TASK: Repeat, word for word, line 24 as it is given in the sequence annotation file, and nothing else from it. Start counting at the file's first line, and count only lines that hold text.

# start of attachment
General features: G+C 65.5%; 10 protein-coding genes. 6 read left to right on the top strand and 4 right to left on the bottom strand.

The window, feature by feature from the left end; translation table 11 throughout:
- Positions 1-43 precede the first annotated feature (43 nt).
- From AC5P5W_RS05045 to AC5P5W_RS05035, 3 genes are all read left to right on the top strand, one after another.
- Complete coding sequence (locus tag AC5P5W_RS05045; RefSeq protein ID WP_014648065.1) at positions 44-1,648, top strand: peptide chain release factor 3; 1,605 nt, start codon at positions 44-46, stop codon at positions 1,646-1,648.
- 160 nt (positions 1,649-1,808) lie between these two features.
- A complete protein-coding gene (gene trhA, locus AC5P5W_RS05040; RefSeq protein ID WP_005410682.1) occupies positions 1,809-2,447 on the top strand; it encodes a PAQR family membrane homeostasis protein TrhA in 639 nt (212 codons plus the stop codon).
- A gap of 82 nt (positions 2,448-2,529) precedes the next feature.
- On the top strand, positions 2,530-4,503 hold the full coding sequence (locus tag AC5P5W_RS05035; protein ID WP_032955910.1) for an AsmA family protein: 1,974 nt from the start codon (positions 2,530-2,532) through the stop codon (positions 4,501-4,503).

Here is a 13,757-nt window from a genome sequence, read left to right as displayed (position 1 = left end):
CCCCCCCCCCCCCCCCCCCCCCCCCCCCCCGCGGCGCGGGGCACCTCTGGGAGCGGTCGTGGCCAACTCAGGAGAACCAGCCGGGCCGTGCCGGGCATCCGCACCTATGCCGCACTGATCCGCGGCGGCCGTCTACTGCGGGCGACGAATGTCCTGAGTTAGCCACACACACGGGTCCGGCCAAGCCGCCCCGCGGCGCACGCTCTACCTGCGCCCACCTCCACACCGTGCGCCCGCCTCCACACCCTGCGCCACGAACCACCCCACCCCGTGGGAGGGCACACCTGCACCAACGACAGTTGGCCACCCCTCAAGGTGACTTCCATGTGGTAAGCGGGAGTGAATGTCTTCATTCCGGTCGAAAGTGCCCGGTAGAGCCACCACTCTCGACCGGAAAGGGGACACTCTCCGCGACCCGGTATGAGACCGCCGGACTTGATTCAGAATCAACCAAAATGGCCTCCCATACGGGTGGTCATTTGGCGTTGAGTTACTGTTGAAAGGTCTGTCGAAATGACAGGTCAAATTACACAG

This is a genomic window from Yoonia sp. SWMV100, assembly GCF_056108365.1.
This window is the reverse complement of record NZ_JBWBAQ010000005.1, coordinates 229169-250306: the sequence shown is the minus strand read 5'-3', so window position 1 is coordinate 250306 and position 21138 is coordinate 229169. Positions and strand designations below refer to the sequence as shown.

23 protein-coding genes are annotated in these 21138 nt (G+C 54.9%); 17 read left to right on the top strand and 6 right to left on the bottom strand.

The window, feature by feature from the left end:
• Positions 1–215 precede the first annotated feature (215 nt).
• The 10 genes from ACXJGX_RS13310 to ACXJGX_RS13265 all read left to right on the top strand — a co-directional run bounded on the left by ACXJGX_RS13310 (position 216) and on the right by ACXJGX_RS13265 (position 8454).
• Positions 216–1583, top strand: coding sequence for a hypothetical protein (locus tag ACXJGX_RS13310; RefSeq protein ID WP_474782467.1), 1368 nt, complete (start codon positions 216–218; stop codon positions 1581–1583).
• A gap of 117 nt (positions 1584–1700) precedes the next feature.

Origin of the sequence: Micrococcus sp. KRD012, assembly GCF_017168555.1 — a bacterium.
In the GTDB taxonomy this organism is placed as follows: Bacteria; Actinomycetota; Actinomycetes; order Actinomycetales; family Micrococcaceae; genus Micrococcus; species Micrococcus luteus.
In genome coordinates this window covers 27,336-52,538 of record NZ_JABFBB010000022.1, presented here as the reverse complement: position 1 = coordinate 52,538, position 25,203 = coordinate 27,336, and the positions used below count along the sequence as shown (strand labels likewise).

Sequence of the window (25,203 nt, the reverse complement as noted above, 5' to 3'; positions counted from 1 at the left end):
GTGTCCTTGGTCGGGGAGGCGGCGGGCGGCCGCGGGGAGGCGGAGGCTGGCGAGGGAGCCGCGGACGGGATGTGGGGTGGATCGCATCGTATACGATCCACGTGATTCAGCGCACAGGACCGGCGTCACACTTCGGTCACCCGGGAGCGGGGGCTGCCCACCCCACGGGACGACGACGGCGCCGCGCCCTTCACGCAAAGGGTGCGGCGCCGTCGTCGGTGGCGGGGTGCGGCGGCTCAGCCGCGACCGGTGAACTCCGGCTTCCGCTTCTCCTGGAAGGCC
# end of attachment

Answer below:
GTGTCCTTGGTCGGGGAGGCGGCGGGCGGCCGCGGGGAGGCGGAGGCTGGCGAGGGAGCCGCGGACGGGATGTGGGGTGGATCGCATCGTATACGATCCACGTGATTCAGCGCACAGGACCGGCGTCACACTTCGGTCACCCGGGAGCGGGGGCTGCCCACCCCACGGGACGACGACGGCGCCGCGCCCTTCACGCAAAGGGTGCGGCGCCGTCGTCGGTGGCGGGGTGCGGCGGCTCAGCCGCGACCGGTGAACTCCGGCTTCCGCTTCTCCTGGAAGGCC